Generally speaking, there is no clear line between those who have a chance to be self-supporting and those who don’t.
Agnes’s anxious expression betrayed her desperation. She had kids at home and was on the verge of losing her electricity. Common Concern1 was her last hope. Other people waiting in the hallway were in similar straits or worse, with evictions pending. Several of the clients had already finished their paperwork, having gone through the agency circuit before. That journey usually begins with a trip to the local government office, which may pay up to half of a client’s bill. Common Concern, typically, is the second stop, providing more help with the bill and a little more personal attention. The counselors here collect details about income, benefits, and household expenses to assess their clients’ overall situations and determine whether they need budget counseling, help finding a job, or something else.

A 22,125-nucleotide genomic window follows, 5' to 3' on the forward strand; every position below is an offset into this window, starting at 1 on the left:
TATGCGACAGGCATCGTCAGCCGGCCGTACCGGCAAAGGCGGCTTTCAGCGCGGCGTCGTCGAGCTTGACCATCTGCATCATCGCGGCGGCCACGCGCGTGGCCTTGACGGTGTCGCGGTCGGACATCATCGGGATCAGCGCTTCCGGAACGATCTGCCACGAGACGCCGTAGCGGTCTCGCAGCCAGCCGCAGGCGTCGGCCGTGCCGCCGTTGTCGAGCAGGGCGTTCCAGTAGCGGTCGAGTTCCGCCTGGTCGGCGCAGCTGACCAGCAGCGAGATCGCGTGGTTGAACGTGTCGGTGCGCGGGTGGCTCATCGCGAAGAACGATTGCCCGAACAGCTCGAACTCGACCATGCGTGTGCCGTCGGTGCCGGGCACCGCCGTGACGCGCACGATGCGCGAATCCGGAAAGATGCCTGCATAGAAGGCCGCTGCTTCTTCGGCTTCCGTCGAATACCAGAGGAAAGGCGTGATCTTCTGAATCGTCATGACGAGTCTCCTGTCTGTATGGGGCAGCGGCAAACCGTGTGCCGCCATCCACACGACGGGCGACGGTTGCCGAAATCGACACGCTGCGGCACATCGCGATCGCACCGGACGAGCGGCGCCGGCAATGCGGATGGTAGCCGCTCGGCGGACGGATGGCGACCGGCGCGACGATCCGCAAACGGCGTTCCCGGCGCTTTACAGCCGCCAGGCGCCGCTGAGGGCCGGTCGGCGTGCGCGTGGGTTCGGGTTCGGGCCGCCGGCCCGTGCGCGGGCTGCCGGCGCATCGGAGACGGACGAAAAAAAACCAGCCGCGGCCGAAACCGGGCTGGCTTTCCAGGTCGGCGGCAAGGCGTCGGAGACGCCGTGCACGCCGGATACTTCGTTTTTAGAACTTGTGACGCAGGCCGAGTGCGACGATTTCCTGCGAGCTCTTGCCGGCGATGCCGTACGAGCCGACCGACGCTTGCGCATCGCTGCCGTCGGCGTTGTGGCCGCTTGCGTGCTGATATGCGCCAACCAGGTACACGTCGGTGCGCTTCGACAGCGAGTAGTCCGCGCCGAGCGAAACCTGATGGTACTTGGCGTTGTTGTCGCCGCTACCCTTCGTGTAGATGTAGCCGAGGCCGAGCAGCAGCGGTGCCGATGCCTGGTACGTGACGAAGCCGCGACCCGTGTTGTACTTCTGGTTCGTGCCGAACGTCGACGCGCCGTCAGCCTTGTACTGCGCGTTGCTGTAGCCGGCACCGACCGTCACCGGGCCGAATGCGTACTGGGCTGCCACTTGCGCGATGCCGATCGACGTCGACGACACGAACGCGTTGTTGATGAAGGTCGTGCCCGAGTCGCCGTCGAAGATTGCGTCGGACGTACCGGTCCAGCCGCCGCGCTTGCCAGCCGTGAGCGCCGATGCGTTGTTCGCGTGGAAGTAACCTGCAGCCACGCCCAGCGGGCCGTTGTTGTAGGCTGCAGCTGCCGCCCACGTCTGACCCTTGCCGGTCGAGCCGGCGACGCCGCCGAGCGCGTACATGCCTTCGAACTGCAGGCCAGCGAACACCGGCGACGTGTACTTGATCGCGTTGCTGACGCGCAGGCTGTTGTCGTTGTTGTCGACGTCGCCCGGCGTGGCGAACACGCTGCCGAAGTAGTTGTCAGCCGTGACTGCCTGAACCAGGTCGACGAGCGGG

Common Concern is on the frontlines of emergency services for those poor who are facing financial disasters such as imminent evictions or utility shutoffs. The Salvation Army is the best-known provider of such services, but many other independent nonprofits around the country do their part. To get a better sense of the complexities of poverty and of the people who are variously dealing with it, we recently spent time in various kinds of assistance agencies, conducting interviews and doing volunteer work ourselves. Over the last two years, Michael interviewed more than 350 Common Concern clients in a midsized city in the Midwest; previously, we both did similar kinds of volunteer work in another, smaller city. As we quickly learned, different kinds of nonprofits serve different kinds of poor populations. One major local agency works with a better-off population that has possibilities for self-sufficiency. At the other end of the agency spectrum are shelters such as Mary’s Place that provide refuge for people living in chaotic circumstances with only minimal public support. Taken together, these and other nonprofits provide a window on some of the colliding and commingling subcultures that make up the kaleidoscopic world of the poor.